By  on September 27, 2007

MUNICH — Textiles took on futuristic but practical qualities at the Munich Fabric Start, held Sept. 4 to 6 at the MOC Sports & Fashion Center here.

Traditional patterns were refreshed with modern yarns or innovative coatings, and materials with an old-fashioned sustainable feel, particularly honest wools, went space-age with technological finishes.

Key trends for fall-winter 2008-'09 were influenced by ecological concerns, evident not only in the increasing demand for sustainable fabrics, such as organic denim, but also in changing textile weights: Winter fabrics were lighter than ever, hinting at climate change and the warmer winters Europe has recently been experiencing.

Munich Fabric Start featured 750 international exhibitors from 30 countries presenting 1,600 collections. Traffic was up 5 percent compared with last fall's show, with 12,600 registered visitors.

Shine was everywhere, although in a subtle and sophisticated form. Lanificio Piemontese, suppliers to labels such as Giorgio Armani, Gucci and MaxMara, emphasized a discreet shine by adding Lurex or focusing on supersoft brushed wools and cashmeres. Traditional materials, such as tweeds, were enlivened by a glitter finish and softened using 2/80 yarns.

"We are renewing the idea of old-fashioned tweeds and flannels by adding a metallic weave," said Andrea Frau, product manager of Rosenstein & Co. "It's a way of brightening up and modernizing classical looks. The key is to add a subtle shine and a rich look without going too Russian."

Wools are being lightened and brightened with acetate and polyester, flannels have gone extra lightweight and crepe is being added to give a light, draping, feminine look.

"It's about a casual, easy-to-wear look that also uses sophisticated and rich materials," said Matteo Ciampolini, designer at Dinamo, which caters to many Antwerp designers.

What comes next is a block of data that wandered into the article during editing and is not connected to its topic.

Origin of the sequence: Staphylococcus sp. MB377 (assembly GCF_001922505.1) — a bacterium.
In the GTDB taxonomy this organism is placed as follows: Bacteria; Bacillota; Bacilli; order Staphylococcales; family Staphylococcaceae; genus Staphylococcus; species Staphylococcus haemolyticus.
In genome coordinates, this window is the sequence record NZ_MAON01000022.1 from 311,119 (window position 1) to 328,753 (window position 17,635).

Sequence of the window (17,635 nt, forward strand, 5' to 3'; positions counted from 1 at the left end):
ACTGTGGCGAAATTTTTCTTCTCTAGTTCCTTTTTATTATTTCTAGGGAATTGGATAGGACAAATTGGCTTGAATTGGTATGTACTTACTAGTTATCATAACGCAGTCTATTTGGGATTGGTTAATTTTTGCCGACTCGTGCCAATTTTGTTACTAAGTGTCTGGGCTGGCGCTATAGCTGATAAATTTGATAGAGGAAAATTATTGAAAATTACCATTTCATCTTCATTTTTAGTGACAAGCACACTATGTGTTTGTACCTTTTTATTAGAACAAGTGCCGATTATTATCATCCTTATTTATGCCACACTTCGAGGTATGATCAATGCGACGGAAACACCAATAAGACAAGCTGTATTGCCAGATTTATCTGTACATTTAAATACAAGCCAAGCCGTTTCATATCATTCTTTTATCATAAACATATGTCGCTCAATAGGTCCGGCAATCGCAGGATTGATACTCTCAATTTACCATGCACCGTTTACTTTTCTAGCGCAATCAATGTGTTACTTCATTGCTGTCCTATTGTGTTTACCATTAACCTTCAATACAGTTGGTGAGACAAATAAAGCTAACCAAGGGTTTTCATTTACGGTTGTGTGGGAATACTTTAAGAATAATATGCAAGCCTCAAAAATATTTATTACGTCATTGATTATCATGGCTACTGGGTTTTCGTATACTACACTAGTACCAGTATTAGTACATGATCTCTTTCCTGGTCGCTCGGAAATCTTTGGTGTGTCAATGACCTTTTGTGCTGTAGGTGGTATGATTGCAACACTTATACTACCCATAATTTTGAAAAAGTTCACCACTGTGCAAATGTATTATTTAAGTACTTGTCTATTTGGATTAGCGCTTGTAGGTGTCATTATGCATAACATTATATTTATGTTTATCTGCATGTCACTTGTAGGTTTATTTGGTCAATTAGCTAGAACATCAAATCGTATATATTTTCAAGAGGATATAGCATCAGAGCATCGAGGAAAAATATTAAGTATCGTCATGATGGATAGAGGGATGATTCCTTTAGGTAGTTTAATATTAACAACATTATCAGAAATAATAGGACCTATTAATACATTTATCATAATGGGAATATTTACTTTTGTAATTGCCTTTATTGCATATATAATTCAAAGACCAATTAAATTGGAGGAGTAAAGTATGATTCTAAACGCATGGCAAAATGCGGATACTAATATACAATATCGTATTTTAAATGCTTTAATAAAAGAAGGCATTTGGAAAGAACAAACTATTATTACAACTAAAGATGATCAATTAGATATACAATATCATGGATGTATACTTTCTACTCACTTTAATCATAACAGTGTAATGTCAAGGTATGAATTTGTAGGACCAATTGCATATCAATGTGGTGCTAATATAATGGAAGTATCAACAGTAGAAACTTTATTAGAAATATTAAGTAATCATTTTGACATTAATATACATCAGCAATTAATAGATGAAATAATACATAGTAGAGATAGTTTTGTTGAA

This effect is achieved using high-quality, tightly knit wools, pure linen moleskins or double-faced wools with one side coated with viscose. Dinamo is also experimenting with superlight weights, such as transparent organza or silk with a chintz finish.

Focusing on expensive sophistication is being seen as a main way for European manufacturers to combat low-cost materials from China and Turkey, exhibitors said. A shift upscale also allows suppliers to compete effectively with the cheaper vertical fashion stores.But going the exclusive route isn't the only way for European manufacturers to stay in the game.

"Our main competitive advantage comes from our roots and heritage," said Stefan Krause, sales director of Loden Steiner, which has been making traditional Austrian clothing from the felt-like fabric loden since 1888. "That is the real plus point we have compared to Asia."

Supplying the likes of Yamamoto, Burberry, Louis Vuitton and Jaeger, Loden Steiner is still used as outdoorwear by local shepherds and is manufactured at the company's factory at the foot of a glacier in Austria.

"Our story is a real selling point and particularly important for many of our Japanese customers," Krause said.

The rapidly growing denim section was a new and increasingly important aspect of Munich Fabric Start. Dubbed the Blue Zone, the section has grown to house 75 exhibitors, compared with 51 at the last show in February. All the exhibitors interviewed expressed satisfaction with visitor numbers, the quality of buyers and the volume of orders being made.

Denim is also focusing on lighter weights, with the midweight range proving most popular. It is a trend that's here to stay, noted Thomas Dislich, managing director of the denim giant Vicunha Europe, suppliers of customers such as DKNY, Calvin Klein, Tommy Hilfiger and Liz Claiborne.

"The comfort factor has become the most important thing," Dislich said.

As with other fabrics, a glossy shine is also being added to denim. Vicunha is investigating innovative finishing techniques and adding a subtle sparkling yarn into the weave of dark blue denims.

ITV is being even bolder by adding glitter, including silk and cashmere yarns and producing a Lurex and denim mix with gold or silver yarn.

"Going luxury is the best way the denim market can compete with Asia," said product manager Marzia Gnutti.

Washes are still clean and dark, and grays and blacks remain the dominant colored jeans. Vintage washes, such as stonewash, are making a soft comeback, and stretch is more important than ever.

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